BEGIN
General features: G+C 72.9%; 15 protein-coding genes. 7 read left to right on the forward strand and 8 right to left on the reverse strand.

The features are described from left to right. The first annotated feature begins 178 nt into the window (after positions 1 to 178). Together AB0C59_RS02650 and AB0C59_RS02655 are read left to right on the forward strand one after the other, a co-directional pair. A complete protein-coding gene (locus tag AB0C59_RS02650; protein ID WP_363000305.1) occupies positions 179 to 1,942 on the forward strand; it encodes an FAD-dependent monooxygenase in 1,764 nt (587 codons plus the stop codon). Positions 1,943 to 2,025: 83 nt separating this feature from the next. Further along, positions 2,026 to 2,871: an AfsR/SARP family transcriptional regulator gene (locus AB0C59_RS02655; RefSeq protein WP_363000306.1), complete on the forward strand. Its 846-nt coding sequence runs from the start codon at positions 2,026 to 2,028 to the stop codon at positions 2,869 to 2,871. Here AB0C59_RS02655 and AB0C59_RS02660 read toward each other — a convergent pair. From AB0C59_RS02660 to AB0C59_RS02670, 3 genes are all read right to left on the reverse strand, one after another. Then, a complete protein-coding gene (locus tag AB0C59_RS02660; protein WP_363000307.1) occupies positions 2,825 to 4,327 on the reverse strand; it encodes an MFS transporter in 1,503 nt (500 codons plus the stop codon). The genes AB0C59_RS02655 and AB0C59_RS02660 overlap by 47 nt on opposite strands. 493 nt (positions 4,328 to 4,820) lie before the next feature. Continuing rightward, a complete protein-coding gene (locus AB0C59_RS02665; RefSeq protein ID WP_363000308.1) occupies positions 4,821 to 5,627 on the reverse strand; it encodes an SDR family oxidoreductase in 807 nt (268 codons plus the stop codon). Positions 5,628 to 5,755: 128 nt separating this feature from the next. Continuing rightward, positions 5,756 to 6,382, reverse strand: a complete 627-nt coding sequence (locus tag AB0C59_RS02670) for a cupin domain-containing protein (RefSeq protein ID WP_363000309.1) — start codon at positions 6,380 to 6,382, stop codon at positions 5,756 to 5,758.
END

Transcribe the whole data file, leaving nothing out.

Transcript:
General features: G+C 72.9%; 15 protein-coding genes. 7 read left to right on the forward strand and 8 right to left on the reverse strand.

The features are described from left to right. The first annotated feature begins 178 nt into the window (after positions 1 to 178). Together AB0C59_RS02650 and AB0C59_RS02655 are read left to right on the forward strand one after the other, a co-directional pair. A complete protein-coding gene (locus tag AB0C59_RS02650; protein ID WP_363000305.1) occupies positions 179 to 1,942 on the forward strand; it encodes an FAD-dependent monooxygenase in 1,764 nt (587 codons plus the stop codon). Positions 1,943 to 2,025: 83 nt separating this feature from the next. Further along, positions 2,026 to 2,871: an AfsR/SARP family transcriptional regulator gene (locus AB0C59_RS02655; RefSeq protein WP_363000306.1), complete on the forward strand. Its 846-nt coding sequence runs from the start codon at positions 2,026 to 2,028 to the stop codon at positions 2,869 to 2,871. Here AB0C59_RS02655 and AB0C59_RS02660 read toward each other — a convergent pair. From AB0C59_RS02660 to AB0C59_RS02670, 3 genes are all read right to left on the reverse strand, one after another. Then, a complete protein-coding gene (locus tag AB0C59_RS02660; protein WP_363000307.1) occupies positions 2,825 to 4,327 on the reverse strand; it encodes an MFS transporter in 1,503 nt (500 codons plus the stop codon). The genes AB0C59_RS02655 and AB0C59_RS02660 overlap by 47 nt on opposite strands. 493 nt (positions 4,328 to 4,820) lie before the next feature. Continuing rightward, a complete protein-coding gene (locus AB0C59_RS02665; RefSeq protein ID WP_363000308.1) occupies positions 4,821 to 5,627 on the reverse strand; it encodes an SDR family oxidoreductase in 807 nt (268 codons plus the stop codon). Positions 5,628 to 5,755: 128 nt separating this feature from the next. Continuing rightward, positions 5,756 to 6,382, reverse strand: a complete 627-nt coding sequence (locus tag AB0C59_RS02670) for a cupin domain-containing protein (RefSeq protein ID WP_363000309.1) — start codon at positions 6,380 to 6,382, stop codon at positions 5,756 to 5,758.